A week ago Saturday, this empty, dusty 3-acre lot bordered by overgrown vines and a tangle of trees in suburban Carrollwood Village didn't look much like a thriving organic farm.
But a new nonprofit group of homegrown farmers hopes to be harvesting tomatoes and lettuce there by November, with a new farmers' market to open only a couple of months after that.
The more than 50 volunteers power-sawed down trees, removed branches, discarded junk like old pipes and cleaned up the former Hillsborough County water site to make way for Vista Gardens, an organic hydroponic farm where vegetables will be grown vertically to save space and water.
The farm prep work wasn't being done on a field outside Plant City. The heavy lifting unfolded in the midst of hard-core suburbia in north Tampa where three-story condo units, middle-class houses and an assisted living center border the rented farm land off South Village Drive.
The nonprofit is called Vista Gardens, or Village Institute for Sustainable Technologies & Agriculture, with its members buying shares to finance its launch and operation. It's part of a growing green movement of consumers who want organic vegetables that are grown literally in their back yards.
Their motivation is economic and environmental.
"People need to have an awareness of the cost of food coming from across the country to supermarkets. It completely surprised me," said farm member Joy Rupe, a local personal chef who bought a half-share membership in Vista Gardens.
As a community-supported agriculture (CSA) farm, Vista Gardens will charge half-share and full-share fees to members, who agree to work at least four hours per growing season and take home an impressive bounty of vegetables such as tomatoes, lettuce, squash, cucumbers, zucchini, watermelon and onions, said Kess Evans, the farm manager.
A half-share costs $355 to $614, while a full share is $615 to $999.
Vista Gardens will use that revenue to help underwrite the launch of the farm, which Evans estimated would cost $70,000 to start up and $12,000 a month to run. Vista Gardens also wants to build classrooms and a farmers' market, which would cost an additional $20,000, Evans said.
"People want to know what's in the food chain. They want to buy produce where they can see where it's grown," he said.
In this age of green economics, Vista Gardens plans to invite other ecofriendly businesses to exhibit organic products, such as detergents, gardening supplies and lotions, Evans said.
Personal chef Rupe will use her Vista Gardens vegetables for her catering business, Comfort Cuisine. And she hopes she can hold workshops at the farm on how to prepare the harvested vegetables.
Vista Gardens will be modeled after another nearby organic hydroponic farm, Urban Oasis Hydroponic Farm on West Linebaugh Avenue. Hydroponic farms rely on growing plants vertically in a stacking system that uses less land and water and cuts out weeds, bugs and shovels.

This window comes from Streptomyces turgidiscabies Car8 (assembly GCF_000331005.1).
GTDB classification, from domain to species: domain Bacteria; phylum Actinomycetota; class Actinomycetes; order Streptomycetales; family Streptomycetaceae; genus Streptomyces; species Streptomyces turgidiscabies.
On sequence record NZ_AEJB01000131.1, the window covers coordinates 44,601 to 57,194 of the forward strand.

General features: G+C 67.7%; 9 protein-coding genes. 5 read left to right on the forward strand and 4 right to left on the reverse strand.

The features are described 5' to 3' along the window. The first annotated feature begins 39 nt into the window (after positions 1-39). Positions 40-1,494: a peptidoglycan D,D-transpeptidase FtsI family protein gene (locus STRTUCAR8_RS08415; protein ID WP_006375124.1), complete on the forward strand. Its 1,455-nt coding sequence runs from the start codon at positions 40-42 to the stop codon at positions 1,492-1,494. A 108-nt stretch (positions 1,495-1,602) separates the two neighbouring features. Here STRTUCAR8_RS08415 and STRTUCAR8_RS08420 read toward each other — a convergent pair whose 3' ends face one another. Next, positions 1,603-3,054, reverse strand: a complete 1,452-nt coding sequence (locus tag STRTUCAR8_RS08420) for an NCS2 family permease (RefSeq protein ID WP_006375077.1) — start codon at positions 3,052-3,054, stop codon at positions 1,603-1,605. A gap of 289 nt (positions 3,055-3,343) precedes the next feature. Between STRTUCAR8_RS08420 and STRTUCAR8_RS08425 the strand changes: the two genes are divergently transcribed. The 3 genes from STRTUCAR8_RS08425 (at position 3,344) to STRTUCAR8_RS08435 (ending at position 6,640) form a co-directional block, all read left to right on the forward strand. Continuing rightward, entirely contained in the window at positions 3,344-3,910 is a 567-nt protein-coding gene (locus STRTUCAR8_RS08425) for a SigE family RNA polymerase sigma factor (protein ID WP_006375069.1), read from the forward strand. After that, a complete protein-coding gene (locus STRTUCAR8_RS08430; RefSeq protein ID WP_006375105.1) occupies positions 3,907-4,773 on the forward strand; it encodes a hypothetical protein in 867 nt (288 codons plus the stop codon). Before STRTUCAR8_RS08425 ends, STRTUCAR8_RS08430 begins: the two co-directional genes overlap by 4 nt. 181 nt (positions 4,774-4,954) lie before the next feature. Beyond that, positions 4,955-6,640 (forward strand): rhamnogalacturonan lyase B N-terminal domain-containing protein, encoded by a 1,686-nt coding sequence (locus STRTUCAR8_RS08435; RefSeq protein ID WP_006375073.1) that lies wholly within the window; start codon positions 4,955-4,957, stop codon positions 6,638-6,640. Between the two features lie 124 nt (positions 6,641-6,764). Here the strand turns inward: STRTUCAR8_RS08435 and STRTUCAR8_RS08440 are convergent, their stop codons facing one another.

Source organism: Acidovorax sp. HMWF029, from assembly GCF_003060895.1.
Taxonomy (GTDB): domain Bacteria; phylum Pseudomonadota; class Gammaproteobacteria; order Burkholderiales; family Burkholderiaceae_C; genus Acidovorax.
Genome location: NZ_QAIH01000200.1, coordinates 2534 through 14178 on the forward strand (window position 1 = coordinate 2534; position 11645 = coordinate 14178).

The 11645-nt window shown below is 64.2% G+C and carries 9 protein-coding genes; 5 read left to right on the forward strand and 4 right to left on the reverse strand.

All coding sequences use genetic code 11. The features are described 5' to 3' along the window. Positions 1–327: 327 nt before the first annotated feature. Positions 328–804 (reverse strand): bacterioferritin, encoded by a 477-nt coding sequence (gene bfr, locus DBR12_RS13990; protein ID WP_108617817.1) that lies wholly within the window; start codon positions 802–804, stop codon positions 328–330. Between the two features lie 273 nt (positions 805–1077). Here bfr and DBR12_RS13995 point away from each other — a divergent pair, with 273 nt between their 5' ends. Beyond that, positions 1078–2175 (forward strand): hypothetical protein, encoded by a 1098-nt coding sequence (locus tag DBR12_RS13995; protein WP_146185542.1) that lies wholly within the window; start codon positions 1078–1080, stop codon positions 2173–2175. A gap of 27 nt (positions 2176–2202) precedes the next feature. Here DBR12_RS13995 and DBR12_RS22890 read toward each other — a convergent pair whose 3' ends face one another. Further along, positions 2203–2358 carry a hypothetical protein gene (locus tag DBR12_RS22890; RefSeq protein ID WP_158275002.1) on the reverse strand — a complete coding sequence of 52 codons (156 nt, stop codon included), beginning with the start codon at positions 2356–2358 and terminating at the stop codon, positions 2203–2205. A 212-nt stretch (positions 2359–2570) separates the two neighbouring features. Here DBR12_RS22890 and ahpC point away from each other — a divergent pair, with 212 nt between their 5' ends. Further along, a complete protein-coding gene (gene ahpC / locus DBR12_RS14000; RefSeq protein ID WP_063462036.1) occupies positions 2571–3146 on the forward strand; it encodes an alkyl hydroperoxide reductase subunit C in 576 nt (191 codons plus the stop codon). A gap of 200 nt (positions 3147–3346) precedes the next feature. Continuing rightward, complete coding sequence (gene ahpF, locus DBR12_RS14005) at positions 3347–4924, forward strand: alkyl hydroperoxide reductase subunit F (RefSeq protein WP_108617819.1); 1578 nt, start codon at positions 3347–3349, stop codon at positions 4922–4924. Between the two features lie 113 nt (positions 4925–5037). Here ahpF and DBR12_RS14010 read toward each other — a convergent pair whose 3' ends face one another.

That's why Vista Gardens will not need large farm equipment like a big tractor, said Bill West, the Vista Gardens president who fired up a power saw to clear trees during Saturday's cleanup.
Dave Hume, owner of Urban Oasis Hydroponic Farm, said the vertical style allows him to grow 20,000 plants on less than half an acre. His organic vegetable prices are competitive if not cheaper than buying organic vegetables in big supermarket chains such as Publix, he said. For example, tomatoes, cucumbers and peppers cost $3.49 a pound at his farm, while lettuce is 40 cents an ounce, he said.
"Consumers are looking for a quality product," said Hume, who opened his private farm business the same day as the Vista Gardens cleanup. "People can pick a fresh tomato here instead of wondering where it came from."
Meanwhile, Vista Gardens' Community Supported Agriculture nonprofit setup is reminiscent of the Sweetwater Community Organic Farm in Tampa. Sweetwater, founded in 1995, has 250 members and supporters on a six-acre farm along Sweetwater Creek. There are more than 1,000 CSA farms across the country, with Sweetwater being one of the most prominent in west Florida. Sweetwater also helped launch a CSA farm in Clearwater.
The roots of the Vista Gardens farm were sown a decade ago when local residents in the Carrollwood Village area discussed the north Tampa community's future, including dealing with traffic issues, building a cultural center…and perhaps starting a local garden, West said.
The nonprofit group struck a deal with Hillsborough County to lease 3.5 acres. With the land cleared, the first vegetables should be planted this summer and ready to be picked a couple of months later.
"In a supermarket, it could be four to five weeks (when a vegetable was first harvested.) Here you pick it at our farm and the food is today," Evans said. "There were recall notices for spinach and consumers want to be sure it's safe. Ultimately, our aim is to teach people to better use the environment."